At the very southern end of the Museum Reach sits the Lexington Avenue bridge and under that bridge is the first art installation, that of British artist Martin Richman. I reached him in London’s East End where he lives.
His art installation was a series of colored, dichroic plastic rectangles suspended under the bridge. They move in the breeze, and the lights that shine on them is reflected into the undulating water underneath the bridge. At night it’s just dazzling.
"So in a way the whole thing becomes this lively space of light and color," said Richman.
Looking at the Museum Reach today, it’s hard to even imagine the way it looked eight years ago.
"It was a trapezoidal ditch, with a very little water that ran down the middle of it," said architect Irby Hightower, who co-chaired the San Antonio River Oversight Committee with former Mayor Lila Cockrell.
Five years have passed since the Museum Reach stretch of the River Walk, which starts at the Pearl development and flows down to the Lexington Street bridge, right next to the new Tobin Center, was opened to the public. Beginning today, a series on the art-filled, artfully-executed area.
On May 30, 2009, thousands gathered on and around Brooklyn Avenue bridge in downtown San Antonio for the ceremonial opening of the Museum Reach—the completely re-imagined stretch of the San Antonio River.
The 1.3 miles of the river looked nothing like it did just four years before.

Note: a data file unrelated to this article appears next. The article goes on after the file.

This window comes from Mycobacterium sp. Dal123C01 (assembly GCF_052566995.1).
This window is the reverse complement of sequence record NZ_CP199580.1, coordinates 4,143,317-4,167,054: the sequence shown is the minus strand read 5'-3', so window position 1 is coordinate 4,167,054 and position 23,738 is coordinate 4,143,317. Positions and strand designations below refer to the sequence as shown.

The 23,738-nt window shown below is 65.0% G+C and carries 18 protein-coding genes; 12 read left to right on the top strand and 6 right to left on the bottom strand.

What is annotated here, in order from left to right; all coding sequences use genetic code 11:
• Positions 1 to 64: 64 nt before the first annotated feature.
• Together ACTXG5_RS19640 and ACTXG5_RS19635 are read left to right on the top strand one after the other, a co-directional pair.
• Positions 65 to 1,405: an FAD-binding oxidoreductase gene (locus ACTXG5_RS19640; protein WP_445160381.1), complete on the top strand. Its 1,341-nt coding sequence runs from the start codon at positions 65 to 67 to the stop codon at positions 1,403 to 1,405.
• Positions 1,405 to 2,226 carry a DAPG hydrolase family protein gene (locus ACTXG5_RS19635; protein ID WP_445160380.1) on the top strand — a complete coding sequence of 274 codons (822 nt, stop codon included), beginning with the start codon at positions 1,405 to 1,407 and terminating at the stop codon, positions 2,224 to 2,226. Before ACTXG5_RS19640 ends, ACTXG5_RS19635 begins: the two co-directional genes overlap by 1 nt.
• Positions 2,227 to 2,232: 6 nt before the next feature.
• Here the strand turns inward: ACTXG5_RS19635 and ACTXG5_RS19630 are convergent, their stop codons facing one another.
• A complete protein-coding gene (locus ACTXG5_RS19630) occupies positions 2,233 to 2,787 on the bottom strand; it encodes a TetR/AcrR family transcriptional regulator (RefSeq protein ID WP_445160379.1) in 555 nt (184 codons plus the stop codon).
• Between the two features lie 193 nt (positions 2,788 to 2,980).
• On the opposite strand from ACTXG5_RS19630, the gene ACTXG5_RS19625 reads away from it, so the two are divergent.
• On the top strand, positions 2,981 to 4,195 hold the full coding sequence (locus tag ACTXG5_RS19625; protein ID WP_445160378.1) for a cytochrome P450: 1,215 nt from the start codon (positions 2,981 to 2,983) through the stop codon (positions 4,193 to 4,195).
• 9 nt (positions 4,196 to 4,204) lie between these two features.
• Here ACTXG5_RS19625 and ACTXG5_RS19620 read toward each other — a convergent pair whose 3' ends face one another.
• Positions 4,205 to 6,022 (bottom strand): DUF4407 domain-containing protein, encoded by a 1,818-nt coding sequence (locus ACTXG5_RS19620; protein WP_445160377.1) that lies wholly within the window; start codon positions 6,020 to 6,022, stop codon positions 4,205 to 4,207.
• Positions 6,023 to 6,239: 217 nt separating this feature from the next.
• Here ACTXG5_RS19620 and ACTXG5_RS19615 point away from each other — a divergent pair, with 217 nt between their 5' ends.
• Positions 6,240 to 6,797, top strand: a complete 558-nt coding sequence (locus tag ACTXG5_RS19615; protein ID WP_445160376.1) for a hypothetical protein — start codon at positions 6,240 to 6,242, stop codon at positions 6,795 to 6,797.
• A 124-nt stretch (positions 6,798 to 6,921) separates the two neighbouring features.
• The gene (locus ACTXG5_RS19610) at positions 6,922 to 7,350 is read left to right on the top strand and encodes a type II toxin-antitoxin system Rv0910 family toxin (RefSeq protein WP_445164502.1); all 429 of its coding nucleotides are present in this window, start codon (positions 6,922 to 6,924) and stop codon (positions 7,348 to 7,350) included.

As the investigation continues into the cause of the oil spill that heavy rains carried into the San Antonio River on the final Saturday of Fiesta last month, officials say the spill has been remediated and restoration is almost complete.
They said it was a perfect storm: An unknown amount of oil spilling into the street during Fiesta, when hundreds of cars had driven up and down Broadway, and a heavy rain that washed everything down the hill on 10th Street and into the river along the east bank of the Museum Reach.
Several agencies are now investigating an oil spill that flowed into the San Antonio River at 10th Street last weekend.
So much rain came down over the weekend and Monday that it is difficult for the agencies to measure the amount of oil that washed down Avenue B to 10th Street, over the berms, through the grass, and into the river.
Tests by the Texas Commission on Environmental Quality have determined that the spill was petroleum oil.
The closed section of the Riverwalk on Museum Reach has been re-opened to the public. When the F.I.S.H. art installation was damaged in Monday’s windstorms, the San Antonio River Authority had to close the section of trails under the I-35 overpass.
On Tuesday crews cleaned up fallen debris from the broken F.I.S.H. and partially re-opening of one side of the river.
Wednesday, SARA re-opened the east bank of the River, noting that it may have to be closed again temporarily when repairs get underway.
(Update: 12:35 p.m.) Staffers have cleaned up the fallen pieces and SARA now says they have re-opened the west bank side of the river.
The other side -- the wider east bank of the river -- is still closed so that crews with equipment can access the sculptures for assessment and repair. Visitors can use the stairways to go up to street level and back down again on the other side.
The damage noted by SARA: One of the fish fell down completely, one is barely hanging on and some of the other seven-foot-long sculptures were broken apart by the winds.